Why You Shouldnt Be Afraid to Get Sober Fearing Sobriety

Letting other people down is a common fear even if you don’t have close bonds with others. You may feel that way about an employer, for example. In these situations, recognize what it means to you, personally, to recover.

Staying sober may require several strategies and supports, including seeking professional and peer support. Try to make this thought exciting instead of scary. The more you drink, the clearer your mind will become; you will have more energy, money, and time. A lot more good comes from living than not having to deal with a hangover or coming down from a drink or two the next day.

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When we are struggling with our feelings of self-worth, there are usually two factors involved. One is that we genuinely and internally have lacked a sense of self for most of our lives. The other (much more common) factor is that we project our fear of unworthiness onto others.

fear of being sober

For example, your friends can say they support your sober living journey and avoid offering substances to you. However, if they’re still opening and actively consuming substances in your presence, you may still need to separate yourself. Triggers for drug and alcohol use are typically defined as people, places, and things that remind you of your addictive behavior or encourage the use of substances you’re trying to avoid. They don’t have to be direct triggers, like someone offering you the substance.

Why You Shouldn’t Be Afraid to Get Sober

Staying sober means staying clean, and that alone can be a scary thought for many addicts and alcoholics. I won’t lie, being sober in a world full of drinkers is different and sometimes difficult. It’s easy to feel like the media and society promote drinking because they do. That’s why I believe it’s a heroic act to be sober in today’s world.

fear of being sober

The more embarrassing thing is trying to maintain a problem that is being denied as a problem. Recieve 24/7 text support any time you need it. There’s no obligation to enter treatment, and you can opt out at any time.

Broken and Bleeding: Emotional Trauma and Substance Use Disorder

There are many ways to create new friendships without drugs and alcohol. This can include meeting people in support groups, adopting new hobbies, going to classes that interest you and pursuing a new career path. Alternatively, you may think following a healthy lifestyle will be too challenging. The prospect of changing your habits completely can, indeed, seem quite daunting.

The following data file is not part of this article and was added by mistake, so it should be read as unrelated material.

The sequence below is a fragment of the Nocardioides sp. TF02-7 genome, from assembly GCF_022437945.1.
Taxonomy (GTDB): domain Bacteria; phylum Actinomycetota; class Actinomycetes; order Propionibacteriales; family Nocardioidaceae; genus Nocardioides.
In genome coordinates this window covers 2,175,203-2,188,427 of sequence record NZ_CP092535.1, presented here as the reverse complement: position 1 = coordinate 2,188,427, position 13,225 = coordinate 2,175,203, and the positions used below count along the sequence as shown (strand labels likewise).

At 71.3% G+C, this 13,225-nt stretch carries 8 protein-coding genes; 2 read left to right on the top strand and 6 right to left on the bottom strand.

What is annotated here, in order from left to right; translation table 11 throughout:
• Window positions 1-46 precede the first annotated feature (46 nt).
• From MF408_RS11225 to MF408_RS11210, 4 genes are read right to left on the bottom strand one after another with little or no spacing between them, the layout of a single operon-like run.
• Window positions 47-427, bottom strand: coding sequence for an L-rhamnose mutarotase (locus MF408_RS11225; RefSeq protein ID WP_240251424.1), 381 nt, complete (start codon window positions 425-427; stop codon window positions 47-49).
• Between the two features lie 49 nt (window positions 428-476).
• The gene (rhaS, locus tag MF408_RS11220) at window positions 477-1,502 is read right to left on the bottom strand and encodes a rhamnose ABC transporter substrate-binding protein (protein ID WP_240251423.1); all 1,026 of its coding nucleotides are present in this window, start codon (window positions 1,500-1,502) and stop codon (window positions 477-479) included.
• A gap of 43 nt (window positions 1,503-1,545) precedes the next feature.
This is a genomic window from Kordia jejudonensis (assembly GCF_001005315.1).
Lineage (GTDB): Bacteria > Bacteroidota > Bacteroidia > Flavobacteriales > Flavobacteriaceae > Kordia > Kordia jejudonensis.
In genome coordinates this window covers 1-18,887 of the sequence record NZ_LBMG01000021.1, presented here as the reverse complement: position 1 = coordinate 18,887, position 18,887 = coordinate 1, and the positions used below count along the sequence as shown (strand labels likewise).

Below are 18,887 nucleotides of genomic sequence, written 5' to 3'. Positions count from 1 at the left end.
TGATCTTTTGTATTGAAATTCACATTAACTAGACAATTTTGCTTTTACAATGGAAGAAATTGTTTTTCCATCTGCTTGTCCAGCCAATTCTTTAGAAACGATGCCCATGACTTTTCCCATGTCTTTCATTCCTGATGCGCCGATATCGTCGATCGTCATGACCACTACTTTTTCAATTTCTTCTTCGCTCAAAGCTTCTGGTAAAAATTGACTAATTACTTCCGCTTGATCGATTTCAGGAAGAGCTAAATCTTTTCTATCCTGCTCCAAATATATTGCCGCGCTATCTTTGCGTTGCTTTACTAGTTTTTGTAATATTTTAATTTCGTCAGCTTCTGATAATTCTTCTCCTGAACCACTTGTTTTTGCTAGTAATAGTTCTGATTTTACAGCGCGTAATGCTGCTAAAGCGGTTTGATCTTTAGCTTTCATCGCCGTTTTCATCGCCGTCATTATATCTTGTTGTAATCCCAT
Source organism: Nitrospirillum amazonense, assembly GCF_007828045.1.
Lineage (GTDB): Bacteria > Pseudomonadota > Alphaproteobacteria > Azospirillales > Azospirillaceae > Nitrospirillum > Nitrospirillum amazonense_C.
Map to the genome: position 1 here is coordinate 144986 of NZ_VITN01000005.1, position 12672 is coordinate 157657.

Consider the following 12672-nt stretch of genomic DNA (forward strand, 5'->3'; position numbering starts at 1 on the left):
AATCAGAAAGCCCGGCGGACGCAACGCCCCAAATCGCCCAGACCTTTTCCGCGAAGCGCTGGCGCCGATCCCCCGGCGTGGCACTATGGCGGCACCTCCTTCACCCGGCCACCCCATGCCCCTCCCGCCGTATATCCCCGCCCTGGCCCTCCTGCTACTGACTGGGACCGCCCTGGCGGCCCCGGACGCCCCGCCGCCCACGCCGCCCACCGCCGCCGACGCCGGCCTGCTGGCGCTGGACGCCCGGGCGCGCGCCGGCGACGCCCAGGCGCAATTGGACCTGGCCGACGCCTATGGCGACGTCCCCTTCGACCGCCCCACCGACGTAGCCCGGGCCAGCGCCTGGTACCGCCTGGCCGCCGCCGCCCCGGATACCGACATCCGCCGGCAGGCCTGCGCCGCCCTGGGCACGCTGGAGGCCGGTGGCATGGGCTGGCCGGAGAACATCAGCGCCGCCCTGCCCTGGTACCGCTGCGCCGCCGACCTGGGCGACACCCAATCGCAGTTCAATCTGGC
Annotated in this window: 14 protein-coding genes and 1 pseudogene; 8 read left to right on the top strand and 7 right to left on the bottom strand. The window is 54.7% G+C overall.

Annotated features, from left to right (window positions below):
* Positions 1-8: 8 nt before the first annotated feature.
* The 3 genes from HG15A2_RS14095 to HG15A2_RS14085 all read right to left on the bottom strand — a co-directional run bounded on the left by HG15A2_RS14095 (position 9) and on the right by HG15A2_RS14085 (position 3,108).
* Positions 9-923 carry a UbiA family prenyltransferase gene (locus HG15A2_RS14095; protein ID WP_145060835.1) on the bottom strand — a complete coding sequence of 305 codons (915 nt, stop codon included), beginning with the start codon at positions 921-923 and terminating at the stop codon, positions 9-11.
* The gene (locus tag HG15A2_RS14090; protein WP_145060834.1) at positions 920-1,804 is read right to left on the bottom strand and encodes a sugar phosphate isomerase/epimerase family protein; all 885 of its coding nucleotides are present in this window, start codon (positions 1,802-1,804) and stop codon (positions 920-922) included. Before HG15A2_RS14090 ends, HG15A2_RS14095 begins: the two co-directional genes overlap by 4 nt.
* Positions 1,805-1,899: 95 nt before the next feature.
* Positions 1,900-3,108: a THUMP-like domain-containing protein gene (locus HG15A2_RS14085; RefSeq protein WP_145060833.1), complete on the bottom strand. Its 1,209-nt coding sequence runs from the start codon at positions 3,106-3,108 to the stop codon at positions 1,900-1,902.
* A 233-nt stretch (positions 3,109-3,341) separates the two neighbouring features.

• You don’t have to produce some hidden, superhuman strength to be successful at sobriety.
  • Fear in recovery isn’t something you can avoid, but it is something you can overcome and work through every day in your journey towards recovery.
  • The good thing is that you don’t have to worry about that in the beginning.
  • If you’ve been in the throes of addictive behaviors for some time, you may be used to chaos and high-stress situations.

You recognize what you’ve put them through, you’re ashamed of it and you wish you could take it back. Yet, at the same time, it may feel better just to give in and use because that’s what they expect from you. If you try to stop using and fail, you’re disappointing them all over again. Don’t let your fear of sobriety, your fear of change https://ecosoberhouse.com/article/why-we-have-a-fear-of-being-sober-5-fears-about-it/ or your fear of the unknown stop you from living the life you deserve. Yes there will probably be difficult times ahead but there will also be some amazing times, you will experience things that you never thought possible. Our hopes and dreams may have gotten stuffed down along the way during our descent into drugs or alcohol, too.

I don’t understand where fear fits in with sobriety for me the fears were finally gone and never returned. Being sober is an easy ride the life of booze never was. Is silly to be afraid of being sober just live it and enjoy it. I remember when I first got sober, I was concerned about giving up drugs and alcohol forever.

  • Know that it will get easier as you move through treatment and explore why you were using drugs or alcohol in the first place.
  • You will notice the difference between the fair-weather friends–the ones who have been there for the drugs or alcohol and the people who are your true friends.
  • Learning sober coping strategies to deal with stress can help you stay calm and avoid triggering explosive emotional reactions or relapse.
  • Over time, our ability to cope and come up with solutions that work for us becomes easier and easier.
  • There is no obligation to enter treatment and you can opt out at any time.
  • However, it’s important to remember that you don’t have to please everyone.

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